As China Loses Zero-COVID Battle, It Switches Tactics for Trolling America

China waged a more successful war against COVID-19 for much of the two years since the global pandemic broke out, but that changed recently. As infections have dropped drastically in the U.S. in recent weeks, China has been hit with a dramatic new COVID surge brought on by the Omicron variant.

The change in fortunes have also brought a shift in China's rhetoric. Officials from the Communist country had previously chastised the U.S. approach to the pandemic while boasting about its strict zero-COVID policy that includes strict safety measures and immediate lockdowns. In recent weeks, though, various authorities from China now bring up America's high inflation or the war in Ukraine as themes in attacking the U.S.

China's National Health Commission reported 1,226 new domestically transmitted COVID-19 infections with confirmed symptoms for Wednesday, which marked a slight decline from 1,860 a day earlier. However, over the past 10 weeks, China has reported more new local symptomatic cases (over 14,000) than it recorded for all of 2021, Reuters reported.

Rising inflation struck China toward the end of 2021 and into 2022, but it started easing in February. With new lockdowns in place due to the COVID surge, inflation could soon spike there again. Nonetheless, that hasn't stopped some Chinese officials to hit out against the U.S. for its inflation, whereas those same officials once used COVID-19 as a means of mockery.

"While top #US arms manufacturers boasted of the conflicts in #Ukraine as a boon for business, American people are suffering from soaring prices and higher inflation," Hua Chunying, China's assistant minister of foreign affairs, wrote on Twitter Wednesday.

 China spokesperson Hua Chunying
Chinese Foreign Ministry spokesperson Hua Chunying frequently criticizes the U.S., though recently her line of rhetoric has shifted from attacking American COVID protocol to mocking its rising inflation. Above, Hua is seen during a press conference at the Foreign Ministry in Beijing on February 24. Getty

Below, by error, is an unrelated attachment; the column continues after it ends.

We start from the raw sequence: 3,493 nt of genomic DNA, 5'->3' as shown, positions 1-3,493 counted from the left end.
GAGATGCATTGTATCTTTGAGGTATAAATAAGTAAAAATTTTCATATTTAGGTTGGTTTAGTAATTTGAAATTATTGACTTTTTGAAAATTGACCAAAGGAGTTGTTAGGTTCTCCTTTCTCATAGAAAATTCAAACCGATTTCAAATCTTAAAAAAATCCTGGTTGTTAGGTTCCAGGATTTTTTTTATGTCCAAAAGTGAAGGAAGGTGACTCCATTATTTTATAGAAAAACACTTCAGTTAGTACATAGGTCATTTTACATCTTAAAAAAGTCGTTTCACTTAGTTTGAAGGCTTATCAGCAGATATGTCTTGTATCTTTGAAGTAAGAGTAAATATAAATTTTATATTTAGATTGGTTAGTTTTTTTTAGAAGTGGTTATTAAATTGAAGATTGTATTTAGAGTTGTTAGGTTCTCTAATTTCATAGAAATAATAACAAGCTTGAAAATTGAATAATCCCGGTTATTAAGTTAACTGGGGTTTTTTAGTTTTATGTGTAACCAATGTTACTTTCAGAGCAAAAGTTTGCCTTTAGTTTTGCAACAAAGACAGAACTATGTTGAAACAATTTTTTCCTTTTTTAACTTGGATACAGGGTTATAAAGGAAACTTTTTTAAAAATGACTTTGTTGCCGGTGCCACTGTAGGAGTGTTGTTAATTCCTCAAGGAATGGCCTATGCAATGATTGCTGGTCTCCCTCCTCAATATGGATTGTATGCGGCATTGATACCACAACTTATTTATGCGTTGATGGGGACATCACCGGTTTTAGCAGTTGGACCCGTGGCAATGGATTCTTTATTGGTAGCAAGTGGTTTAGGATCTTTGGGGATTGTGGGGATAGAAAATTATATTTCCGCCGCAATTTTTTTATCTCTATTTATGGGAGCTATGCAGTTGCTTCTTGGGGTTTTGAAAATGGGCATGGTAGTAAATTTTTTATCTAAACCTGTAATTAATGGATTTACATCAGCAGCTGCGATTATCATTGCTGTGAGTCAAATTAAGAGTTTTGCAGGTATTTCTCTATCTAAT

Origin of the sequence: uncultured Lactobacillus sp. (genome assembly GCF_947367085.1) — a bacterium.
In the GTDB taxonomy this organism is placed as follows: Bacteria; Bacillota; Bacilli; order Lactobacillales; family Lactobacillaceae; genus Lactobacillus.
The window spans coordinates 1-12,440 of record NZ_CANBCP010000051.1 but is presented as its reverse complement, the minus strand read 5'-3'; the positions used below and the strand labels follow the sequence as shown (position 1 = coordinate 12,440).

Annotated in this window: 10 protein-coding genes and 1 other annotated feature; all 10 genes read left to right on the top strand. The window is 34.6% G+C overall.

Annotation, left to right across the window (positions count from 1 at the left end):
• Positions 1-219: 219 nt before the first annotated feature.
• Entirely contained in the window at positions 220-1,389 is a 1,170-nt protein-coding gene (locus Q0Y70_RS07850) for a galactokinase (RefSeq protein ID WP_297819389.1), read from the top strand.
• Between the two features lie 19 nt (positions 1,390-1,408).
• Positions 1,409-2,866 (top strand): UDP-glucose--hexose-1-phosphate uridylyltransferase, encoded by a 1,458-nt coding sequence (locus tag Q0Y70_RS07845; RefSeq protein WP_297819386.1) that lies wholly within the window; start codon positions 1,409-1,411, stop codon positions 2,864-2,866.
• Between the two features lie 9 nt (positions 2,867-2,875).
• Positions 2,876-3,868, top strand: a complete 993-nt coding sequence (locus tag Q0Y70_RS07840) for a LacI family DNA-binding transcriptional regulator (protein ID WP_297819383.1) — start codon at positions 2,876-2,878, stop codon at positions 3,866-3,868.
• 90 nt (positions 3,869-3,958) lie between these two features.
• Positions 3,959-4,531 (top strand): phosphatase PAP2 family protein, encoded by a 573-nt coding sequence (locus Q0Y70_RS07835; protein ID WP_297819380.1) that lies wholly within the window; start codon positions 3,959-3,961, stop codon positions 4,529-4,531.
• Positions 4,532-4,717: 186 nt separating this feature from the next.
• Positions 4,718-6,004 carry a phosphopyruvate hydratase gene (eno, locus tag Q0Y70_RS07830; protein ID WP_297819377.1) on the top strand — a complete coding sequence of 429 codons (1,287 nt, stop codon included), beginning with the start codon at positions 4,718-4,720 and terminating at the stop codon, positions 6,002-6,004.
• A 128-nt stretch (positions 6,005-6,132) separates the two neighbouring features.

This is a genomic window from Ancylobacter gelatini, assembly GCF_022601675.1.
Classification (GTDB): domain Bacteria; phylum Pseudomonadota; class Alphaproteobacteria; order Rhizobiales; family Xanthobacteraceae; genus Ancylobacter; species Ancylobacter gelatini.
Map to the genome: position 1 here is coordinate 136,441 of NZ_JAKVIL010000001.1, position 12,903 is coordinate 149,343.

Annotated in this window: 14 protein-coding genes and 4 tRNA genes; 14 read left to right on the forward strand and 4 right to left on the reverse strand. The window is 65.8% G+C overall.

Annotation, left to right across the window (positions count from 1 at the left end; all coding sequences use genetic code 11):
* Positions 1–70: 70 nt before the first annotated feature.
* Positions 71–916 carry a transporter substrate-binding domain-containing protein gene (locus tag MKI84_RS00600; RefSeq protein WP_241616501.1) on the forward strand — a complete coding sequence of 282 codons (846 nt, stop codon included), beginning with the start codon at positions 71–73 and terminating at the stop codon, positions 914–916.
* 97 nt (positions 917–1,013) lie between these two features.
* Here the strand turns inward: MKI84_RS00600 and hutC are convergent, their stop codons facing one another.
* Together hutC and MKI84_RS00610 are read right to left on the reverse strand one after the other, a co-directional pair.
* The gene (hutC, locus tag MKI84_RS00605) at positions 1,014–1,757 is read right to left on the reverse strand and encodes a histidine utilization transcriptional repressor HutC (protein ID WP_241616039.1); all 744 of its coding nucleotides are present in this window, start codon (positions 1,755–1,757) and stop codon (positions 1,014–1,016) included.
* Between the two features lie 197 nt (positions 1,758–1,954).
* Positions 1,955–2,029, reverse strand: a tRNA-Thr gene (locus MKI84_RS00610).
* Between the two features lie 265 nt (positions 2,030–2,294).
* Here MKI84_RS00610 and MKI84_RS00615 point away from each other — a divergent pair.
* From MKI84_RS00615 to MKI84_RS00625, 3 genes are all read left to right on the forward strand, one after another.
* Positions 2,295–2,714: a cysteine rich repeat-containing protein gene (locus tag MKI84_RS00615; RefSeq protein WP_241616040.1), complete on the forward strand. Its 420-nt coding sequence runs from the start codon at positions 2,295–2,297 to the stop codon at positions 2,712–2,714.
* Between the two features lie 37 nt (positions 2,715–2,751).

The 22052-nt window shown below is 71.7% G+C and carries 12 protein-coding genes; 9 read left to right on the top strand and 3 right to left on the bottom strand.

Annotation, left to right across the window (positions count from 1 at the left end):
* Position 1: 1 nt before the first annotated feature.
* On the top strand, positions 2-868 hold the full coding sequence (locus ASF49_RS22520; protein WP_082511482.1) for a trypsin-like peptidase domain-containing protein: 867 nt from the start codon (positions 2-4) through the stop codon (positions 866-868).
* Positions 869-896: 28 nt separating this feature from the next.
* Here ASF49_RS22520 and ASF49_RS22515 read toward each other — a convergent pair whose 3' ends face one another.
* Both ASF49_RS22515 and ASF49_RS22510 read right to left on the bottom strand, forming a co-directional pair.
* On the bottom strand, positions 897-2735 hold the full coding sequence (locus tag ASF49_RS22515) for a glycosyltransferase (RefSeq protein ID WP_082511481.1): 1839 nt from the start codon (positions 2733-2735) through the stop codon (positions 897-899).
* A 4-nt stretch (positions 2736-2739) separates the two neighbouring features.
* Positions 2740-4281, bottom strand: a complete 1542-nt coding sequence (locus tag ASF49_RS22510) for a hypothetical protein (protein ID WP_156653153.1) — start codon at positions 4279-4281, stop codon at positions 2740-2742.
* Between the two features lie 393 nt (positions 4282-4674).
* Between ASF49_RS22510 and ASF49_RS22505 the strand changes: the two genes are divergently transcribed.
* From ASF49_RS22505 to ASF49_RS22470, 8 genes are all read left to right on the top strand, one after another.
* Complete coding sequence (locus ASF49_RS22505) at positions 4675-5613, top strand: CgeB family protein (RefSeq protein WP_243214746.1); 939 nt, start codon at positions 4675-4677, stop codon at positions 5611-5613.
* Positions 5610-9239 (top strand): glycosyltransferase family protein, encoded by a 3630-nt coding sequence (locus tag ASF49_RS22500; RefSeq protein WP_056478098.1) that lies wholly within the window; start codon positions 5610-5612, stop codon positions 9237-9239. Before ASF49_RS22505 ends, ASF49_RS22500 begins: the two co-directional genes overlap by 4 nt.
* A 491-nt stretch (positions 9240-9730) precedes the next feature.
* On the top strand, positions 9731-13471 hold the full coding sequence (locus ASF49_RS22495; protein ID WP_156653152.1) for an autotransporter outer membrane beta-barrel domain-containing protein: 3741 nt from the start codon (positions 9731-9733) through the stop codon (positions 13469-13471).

Hua had previously derided the U.S. over its COVID policy, including during a press conference in August 2021.

"Amid COVID-19, American people's right to life and health is not effectively guaranteed, resulting in climbing infections and fatalities. Facing such grave situations, some US politicians adopted policies not to save lives but to shift blames," she said at the time. "U.S. politicians have been trying to spread stigmatizing remarks across the world to declare China guilty and shirk its own responsibilities.

She's not the only Chinese official to use inflation as a new rhetorical weapon against the U.S. Chinese Foreign Ministry Spokesman Zhao Lijian seemingly called America an "Inflation Exporter" in a tweet posted on January 20.

His message also referenced how the U.S.' central bank printed trillions of dollars since the beginning of the pandemic to keep the nation's economy from becoming crippled.

Early into the pandemic, Zhao had tried to pin COVID's origins on the U.S. by spreading a conspiracy theory that American military forces brought the new coronavirus to China, rather than it originating in Wuhan.

Meanwhile, Chinese Foreign Minister Wang Yi focused on the downplaying of COVID-19 by the administration of then-President Donald Trump during an August 2020, press conference.

"In fighting COVID-19, the Chinese people follow experts' advice to wear masks. However, some US politicians attacked this, calling it an example of 'tyranny' and 'no freedom' in China," Wang said during the conference. "At the end of the day, they have been slapped in the face by the reality."

In recent months, Wang has dropped COVID-19 references while discussing U.S. policy. However, he recently suggested the U.S. and NATO shared some blame for causing Russia's invasion of Ukraine.

Last week, Wang said a "Cold War mentality" was part of the reason for the war. The phrase has been used by China recently as a criticism of the U.S., according to German broadcaster Deutsche Welle.

"We must overcome the Cold War mentality and instead focus on peaceful coexistence and win-win strategies," Chinese President Xi Jinping told the World Economic Forum in Geneva in January in what was perceived as a veiled message to America.

Xi added, "The only thing more dangerous is the pursuit of hegemony and the oppression of others who resist the course of history."

Newsweek contacted China's Foreign Ministry for comment but did not hear back in time for publication.